In an opinion that concurred in result but disagreed in reasoning, Judge Brown took a more concerted approach to her reasoning. Unlike Judge Kirsch’s opinion, which may aptly be classified as result driven, Judge Brown underwent a critical analysis of the specific language of the Act. She looked directly at the language of the law and found that a critical reading of the text of the law actually answered the issue. The Act states, “[a] proposed complaint . . . is considered filed when a copy of the proposed complaint is delivered or mailed by registered or certified mail to the commissioner.” It also provides, “[t]he following fees must accompany each proposed complaint filed.” In light of that language she applied the recognized policy of law that “[s]o long as two statutes can be read in harmony with one another, we presume that the Legislature intended for them both to have effect.” Under this premise, the only way to provide effect to each term of these two sections of the Act is to read it to not require payment of the fee to be “filed.”
Despite the opinions of Judge Kirsch and Judge Brown providing the result, Judge Vaidik provided a dissenting opinion that differed both in reasoning and result. She argued against Judge Kirsch’s opinion by contesting the concept that a minimal delay and small amount is decisive. She contended that there would then be no basis upon which to determine what is sufficiently minimal in delay or amount to warrant applying Judge Kirsch’s approach. In response to Judge Brown, she contended that such a reading fails to place a defendant on notice and would allow a peculiar result if the filed proposed complaint were to sit with the Department of Insurance for a year or more prior to receiving the fee. She also looked to the Department’s website that describes the procedure and notes, “A proposed complaint is filed when a copy is delivered or mailed by registered or certified mail to the Department with the required filing and processing fees. If an insufficient filing fee is submitted, the proposed/amended complaint will not be considered filed until the date the appropriate fees are received.” She further recognizes the difficulty in the case of holding the plaintiffs’ claims barred for the error of their attorney. However, she finds it important to hold the state’s attorneys to the standard of minimal competence and requiring them to know the procedures of the law.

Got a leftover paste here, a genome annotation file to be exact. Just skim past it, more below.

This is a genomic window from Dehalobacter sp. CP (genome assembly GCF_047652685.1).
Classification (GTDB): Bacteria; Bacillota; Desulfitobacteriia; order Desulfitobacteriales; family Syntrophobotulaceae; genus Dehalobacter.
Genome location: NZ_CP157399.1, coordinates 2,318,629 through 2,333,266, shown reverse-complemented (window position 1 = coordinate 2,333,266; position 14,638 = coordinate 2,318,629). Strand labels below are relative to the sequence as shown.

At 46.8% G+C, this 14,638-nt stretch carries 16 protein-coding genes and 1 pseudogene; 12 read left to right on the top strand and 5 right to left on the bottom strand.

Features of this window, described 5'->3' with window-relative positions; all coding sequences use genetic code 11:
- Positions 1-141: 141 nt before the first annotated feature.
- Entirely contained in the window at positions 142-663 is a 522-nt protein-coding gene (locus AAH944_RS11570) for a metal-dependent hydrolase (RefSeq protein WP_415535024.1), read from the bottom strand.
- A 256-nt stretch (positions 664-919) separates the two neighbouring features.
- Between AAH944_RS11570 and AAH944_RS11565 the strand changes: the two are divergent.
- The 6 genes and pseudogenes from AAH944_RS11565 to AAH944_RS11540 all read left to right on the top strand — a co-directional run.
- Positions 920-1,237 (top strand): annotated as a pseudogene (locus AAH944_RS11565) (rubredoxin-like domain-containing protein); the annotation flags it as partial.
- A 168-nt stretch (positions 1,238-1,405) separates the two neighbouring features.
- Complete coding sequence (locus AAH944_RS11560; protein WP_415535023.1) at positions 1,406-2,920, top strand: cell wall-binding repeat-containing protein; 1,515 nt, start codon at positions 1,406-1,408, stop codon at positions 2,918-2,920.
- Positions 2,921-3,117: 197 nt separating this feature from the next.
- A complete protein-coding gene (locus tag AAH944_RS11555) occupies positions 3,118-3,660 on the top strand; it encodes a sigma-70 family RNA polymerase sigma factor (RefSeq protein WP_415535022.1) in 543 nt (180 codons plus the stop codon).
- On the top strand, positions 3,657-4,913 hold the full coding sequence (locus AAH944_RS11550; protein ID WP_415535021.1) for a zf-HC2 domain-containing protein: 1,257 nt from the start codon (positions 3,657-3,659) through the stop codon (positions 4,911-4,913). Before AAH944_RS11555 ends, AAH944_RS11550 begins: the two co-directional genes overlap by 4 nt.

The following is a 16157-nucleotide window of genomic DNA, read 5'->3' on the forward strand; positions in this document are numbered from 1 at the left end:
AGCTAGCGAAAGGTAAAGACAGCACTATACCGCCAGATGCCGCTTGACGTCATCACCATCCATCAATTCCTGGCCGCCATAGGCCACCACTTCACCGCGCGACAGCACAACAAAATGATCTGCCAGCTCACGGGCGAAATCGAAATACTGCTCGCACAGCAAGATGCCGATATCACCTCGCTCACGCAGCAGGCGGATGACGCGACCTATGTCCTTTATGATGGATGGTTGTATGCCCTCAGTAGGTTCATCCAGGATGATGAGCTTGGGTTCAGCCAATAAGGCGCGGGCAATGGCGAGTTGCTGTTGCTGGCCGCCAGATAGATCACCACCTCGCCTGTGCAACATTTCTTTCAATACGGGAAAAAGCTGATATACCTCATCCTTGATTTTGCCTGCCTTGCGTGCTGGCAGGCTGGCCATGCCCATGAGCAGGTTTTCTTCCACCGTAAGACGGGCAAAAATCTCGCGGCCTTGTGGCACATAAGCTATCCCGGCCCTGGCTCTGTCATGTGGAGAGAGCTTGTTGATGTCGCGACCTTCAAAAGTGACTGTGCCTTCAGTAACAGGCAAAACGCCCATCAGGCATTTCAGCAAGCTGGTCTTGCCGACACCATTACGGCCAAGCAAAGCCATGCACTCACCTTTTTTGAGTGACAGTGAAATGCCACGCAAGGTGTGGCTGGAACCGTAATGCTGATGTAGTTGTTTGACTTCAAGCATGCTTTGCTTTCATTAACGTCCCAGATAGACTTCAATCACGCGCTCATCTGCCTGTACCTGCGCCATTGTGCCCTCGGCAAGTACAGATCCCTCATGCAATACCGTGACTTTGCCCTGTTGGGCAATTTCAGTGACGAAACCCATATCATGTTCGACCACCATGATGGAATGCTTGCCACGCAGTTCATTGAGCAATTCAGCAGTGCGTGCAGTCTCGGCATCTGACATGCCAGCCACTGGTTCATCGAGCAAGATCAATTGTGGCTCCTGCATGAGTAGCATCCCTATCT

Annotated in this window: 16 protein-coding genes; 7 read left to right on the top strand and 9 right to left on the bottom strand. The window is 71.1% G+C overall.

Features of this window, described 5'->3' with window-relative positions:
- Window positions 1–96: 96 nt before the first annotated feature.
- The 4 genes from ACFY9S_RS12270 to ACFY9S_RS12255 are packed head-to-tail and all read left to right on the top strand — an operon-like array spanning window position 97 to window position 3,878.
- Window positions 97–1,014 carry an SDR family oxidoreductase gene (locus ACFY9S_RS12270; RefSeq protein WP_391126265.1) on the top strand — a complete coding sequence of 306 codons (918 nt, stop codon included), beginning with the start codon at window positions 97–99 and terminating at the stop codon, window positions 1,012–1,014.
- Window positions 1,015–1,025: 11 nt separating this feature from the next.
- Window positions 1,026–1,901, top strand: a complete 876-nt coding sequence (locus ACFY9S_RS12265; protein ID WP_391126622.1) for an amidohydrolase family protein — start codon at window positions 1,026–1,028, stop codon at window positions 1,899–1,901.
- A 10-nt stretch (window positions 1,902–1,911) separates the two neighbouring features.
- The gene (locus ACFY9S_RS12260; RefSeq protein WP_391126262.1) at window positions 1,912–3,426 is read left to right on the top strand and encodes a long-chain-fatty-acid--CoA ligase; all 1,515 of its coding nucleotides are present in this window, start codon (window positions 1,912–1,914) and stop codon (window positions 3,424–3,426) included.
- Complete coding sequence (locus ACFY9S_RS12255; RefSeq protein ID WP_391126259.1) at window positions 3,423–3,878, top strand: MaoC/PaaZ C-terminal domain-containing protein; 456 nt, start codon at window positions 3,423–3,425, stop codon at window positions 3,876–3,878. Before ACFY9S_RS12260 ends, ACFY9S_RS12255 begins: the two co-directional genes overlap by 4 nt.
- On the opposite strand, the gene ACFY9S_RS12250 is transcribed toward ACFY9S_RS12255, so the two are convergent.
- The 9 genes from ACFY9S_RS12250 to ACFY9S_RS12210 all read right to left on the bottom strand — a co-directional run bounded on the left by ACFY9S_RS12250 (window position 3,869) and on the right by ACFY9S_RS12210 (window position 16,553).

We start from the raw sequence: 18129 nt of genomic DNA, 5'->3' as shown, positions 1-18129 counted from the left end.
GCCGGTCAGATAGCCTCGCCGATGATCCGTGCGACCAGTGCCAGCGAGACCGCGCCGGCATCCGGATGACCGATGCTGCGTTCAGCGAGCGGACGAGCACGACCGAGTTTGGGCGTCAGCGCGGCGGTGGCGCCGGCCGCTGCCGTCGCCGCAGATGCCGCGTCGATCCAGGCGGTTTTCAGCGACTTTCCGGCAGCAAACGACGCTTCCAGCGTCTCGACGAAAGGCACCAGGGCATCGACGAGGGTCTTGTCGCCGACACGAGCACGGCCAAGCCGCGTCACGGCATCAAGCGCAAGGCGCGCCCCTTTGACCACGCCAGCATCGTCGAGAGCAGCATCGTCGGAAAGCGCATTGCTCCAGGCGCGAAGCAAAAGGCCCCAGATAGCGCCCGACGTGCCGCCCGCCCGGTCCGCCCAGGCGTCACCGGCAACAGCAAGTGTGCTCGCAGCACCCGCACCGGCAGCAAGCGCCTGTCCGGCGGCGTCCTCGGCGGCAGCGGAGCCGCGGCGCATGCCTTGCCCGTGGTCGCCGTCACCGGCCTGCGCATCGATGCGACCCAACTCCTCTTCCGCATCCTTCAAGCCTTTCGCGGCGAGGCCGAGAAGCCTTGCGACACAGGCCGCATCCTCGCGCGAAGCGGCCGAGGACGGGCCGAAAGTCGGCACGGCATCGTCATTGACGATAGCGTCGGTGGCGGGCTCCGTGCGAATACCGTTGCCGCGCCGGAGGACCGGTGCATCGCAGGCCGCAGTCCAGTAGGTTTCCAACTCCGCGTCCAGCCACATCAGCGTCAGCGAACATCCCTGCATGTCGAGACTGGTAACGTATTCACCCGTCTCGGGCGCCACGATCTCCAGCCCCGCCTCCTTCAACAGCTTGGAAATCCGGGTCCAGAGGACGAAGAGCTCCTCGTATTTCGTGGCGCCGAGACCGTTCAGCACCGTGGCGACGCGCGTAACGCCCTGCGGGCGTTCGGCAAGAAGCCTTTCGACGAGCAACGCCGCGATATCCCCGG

Based upon the split decisions in this case I fully expect the case to be transferred to the Indiana Supreme Court. Based upon the three opinions from the appellate judges I foresee two likely results that could occur from the Supreme Court. The Court will either reverse the decision and side with Judge Vaidik or they will affirm the result and adopt the opinion of Judge Brown. A year ago, prior to the recent change of two justices, I would have been confident in prognosticating on this result going in favor of Judge Brown’s opinion. However, in light of the fact that there will have been two new justices, including the state’s newest justice, Loretta Rush, whose appointment was announced this morning I find myself without the slightest idea what the Court will ultimately hold.
Regardless of the ultimate outcome of this case, what it unquestionably does is provide a shining example for the importance of skilled and experienced counsel when pursuing any legal matter let alone medical malpractice.
Join us again for further insight into the complex nature of the law.
The Indiana Supreme Court has granted transfer of this case and will review the decision. Thus, the Court of Appeals opinion has been vacated.
- Miller v. Dobbs, 976 N.E.2d 91 (Ind. Ct. App. 2012), trans. granted, 982 N.E.2d 298 (Ind. 2013).
- Medical Malpractice Act – Ind. Code article 34-18.
*Disclaimer: The author is licensed to practice in the state of Indiana. The information contained above is provided for informational purposes only and should not be construed as legal advice on any subject matter. Laws vary by state and region. Furthermore, the law is constantly changing. Thus, the information above may no longer be accurate at this time. No reader of this content, clients or otherwise, should act or refrain from acting on the basis of any content included herein without seeking the appropriate legal or other professional advice on the particular facts and circumstances at issue.